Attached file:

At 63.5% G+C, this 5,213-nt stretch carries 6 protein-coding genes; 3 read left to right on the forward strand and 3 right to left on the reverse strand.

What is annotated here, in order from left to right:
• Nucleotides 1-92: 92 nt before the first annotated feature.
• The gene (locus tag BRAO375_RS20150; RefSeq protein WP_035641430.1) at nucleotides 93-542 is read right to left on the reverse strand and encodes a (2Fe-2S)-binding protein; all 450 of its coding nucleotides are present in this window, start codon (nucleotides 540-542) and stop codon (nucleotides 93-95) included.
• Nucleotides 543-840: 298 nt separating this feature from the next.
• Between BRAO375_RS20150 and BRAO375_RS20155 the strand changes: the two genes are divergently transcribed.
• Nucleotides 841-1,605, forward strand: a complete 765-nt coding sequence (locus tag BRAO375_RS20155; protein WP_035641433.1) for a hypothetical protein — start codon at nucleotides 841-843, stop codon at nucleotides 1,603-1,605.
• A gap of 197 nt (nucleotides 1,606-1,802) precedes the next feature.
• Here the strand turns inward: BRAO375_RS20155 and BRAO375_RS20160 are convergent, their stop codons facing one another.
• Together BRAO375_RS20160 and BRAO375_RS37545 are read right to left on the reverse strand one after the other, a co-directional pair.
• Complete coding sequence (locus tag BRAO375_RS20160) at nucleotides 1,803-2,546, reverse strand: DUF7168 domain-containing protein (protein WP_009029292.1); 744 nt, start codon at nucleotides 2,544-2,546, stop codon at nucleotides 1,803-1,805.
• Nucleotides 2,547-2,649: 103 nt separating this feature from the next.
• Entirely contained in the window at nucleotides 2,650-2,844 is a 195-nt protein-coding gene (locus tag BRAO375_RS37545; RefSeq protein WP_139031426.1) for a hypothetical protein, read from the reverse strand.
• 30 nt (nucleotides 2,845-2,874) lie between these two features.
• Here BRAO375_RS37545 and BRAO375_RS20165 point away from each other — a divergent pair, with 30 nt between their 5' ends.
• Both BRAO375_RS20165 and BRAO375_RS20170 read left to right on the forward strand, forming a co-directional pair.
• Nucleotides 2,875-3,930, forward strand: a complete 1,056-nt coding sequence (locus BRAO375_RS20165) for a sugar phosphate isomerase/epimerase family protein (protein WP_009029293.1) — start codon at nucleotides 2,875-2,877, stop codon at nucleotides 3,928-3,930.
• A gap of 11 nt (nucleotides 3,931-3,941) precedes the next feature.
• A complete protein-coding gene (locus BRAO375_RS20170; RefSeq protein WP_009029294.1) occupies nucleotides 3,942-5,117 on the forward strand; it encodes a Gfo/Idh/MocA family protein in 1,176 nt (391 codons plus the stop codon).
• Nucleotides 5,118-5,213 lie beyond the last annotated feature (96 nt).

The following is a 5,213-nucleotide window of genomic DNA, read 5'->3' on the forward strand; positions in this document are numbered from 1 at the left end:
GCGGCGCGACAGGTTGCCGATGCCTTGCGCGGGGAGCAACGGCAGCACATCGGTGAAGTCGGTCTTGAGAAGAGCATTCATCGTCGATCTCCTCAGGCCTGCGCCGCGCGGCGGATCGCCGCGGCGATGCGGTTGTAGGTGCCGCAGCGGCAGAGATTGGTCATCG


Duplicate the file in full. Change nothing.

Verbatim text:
At 63.5% G+C, this 5,213-nt stretch carries 6 protein-coding genes; 3 read left to right on the forward strand and 3 right to left on the reverse strand.

What is annotated here, in order from left to right:
• Nucleotides 1-92: 92 nt before the first annotated feature.
• The gene (locus tag BRAO375_RS20150; RefSeq protein WP_035641430.1) at nucleotides 93-542 is read right to left on the reverse strand and encodes a (2Fe-2S)-binding protein; all 450 of its coding nucleotides are present in this window, start codon (nucleotides 540-542) and stop codon (nucleotides 93-95) included.
• Nucleotides 543-840: 298 nt separating this feature from the next.
• Between BRAO375_RS20150 and BRAO375_RS20155 the strand changes: the two genes are divergently transcribed.
• Nucleotides 841-1,605, forward strand: a complete 765-nt coding sequence (locus tag BRAO375_RS20155; protein WP_035641433.1) for a hypothetical protein — start codon at nucleotides 841-843, stop codon at nucleotides 1,603-1,605.
• A gap of 197 nt (nucleotides 1,606-1,802) precedes the next feature.
• Here the strand turns inward: BRAO375_RS20155 and BRAO375_RS20160 are convergent, their stop codons facing one another.
• Together BRAO375_RS20160 and BRAO375_RS37545 are read right to left on the reverse strand one after the other, a co-directional pair.
• Complete coding sequence (locus tag BRAO375_RS20160) at nucleotides 1,803-2,546, reverse strand: DUF7168 domain-containing protein (protein WP_009029292.1); 744 nt, start codon at nucleotides 2,544-2,546, stop codon at nucleotides 1,803-1,805.
• Nucleotides 2,547-2,649: 103 nt separating this feature from the next.
• Entirely contained in the window at nucleotides 2,650-2,844 is a 195-nt protein-coding gene (locus tag BRAO375_RS37545; RefSeq protein WP_139031426.1) for a hypothetical protein, read from the reverse strand.
• 30 nt (nucleotides 2,845-2,874) lie between these two features.
• Here BRAO375_RS37545 and BRAO375_RS20165 point away from each other — a divergent pair, with 30 nt between their 5' ends.
• Both BRAO375_RS20165 and BRAO375_RS20170 read left to right on the forward strand, forming a co-directional pair.
• Nucleotides 2,875-3,930, forward strand: a complete 1,056-nt coding sequence (locus BRAO375_RS20165) for a sugar phosphate isomerase/epimerase family protein (protein WP_009029293.1) — start codon at nucleotides 2,875-2,877, stop codon at nucleotides 3,928-3,930.
• A gap of 11 nt (nucleotides 3,931-3,941) precedes the next feature.
• A complete protein-coding gene (locus BRAO375_RS20170; RefSeq protein WP_009029294.1) occupies nucleotides 3,942-5,117 on the forward strand; it encodes a Gfo/Idh/MocA family protein in 1,176 nt (391 codons plus the stop codon).
• Nucleotides 5,118-5,213 lie beyond the last annotated feature (96 nt).

The following is a 5,213-nucleotide window of genomic DNA, read 5'->3' on the forward strand; positions in this document are numbered from 1 at the left end:
GCGGCGCGACAGGTTGCCGATGCCTTGCGCGGGGAGCAACGGCAGCACATCGGTGAAGTCGGTCTTGAGAAGAGCATTCATCGTCGATCTCCTCAGGCCTGCGCCGCGCGGCGGATCGCCGCGGCGATGCGGTTGTAGGTGCCGCAGCGGCAGAGATTGGTCATCG